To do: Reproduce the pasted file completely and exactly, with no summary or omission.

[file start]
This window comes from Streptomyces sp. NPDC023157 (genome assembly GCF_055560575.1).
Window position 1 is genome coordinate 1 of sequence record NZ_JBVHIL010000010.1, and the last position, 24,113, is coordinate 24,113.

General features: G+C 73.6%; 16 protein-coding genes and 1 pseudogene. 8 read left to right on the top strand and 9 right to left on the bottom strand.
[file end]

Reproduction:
This window comes from Streptomyces sp. NPDC023157 (genome assembly GCF_055560575.1).
Window position 1 is genome coordinate 1 of sequence record NZ_JBVHIL010000010.1, and the last position, 24,113, is coordinate 24,113.

General features: G+C 73.6%; 16 protein-coding genes and 1 pseudogene. 8 read left to right on the top strand and 9 right to left on the bottom strand.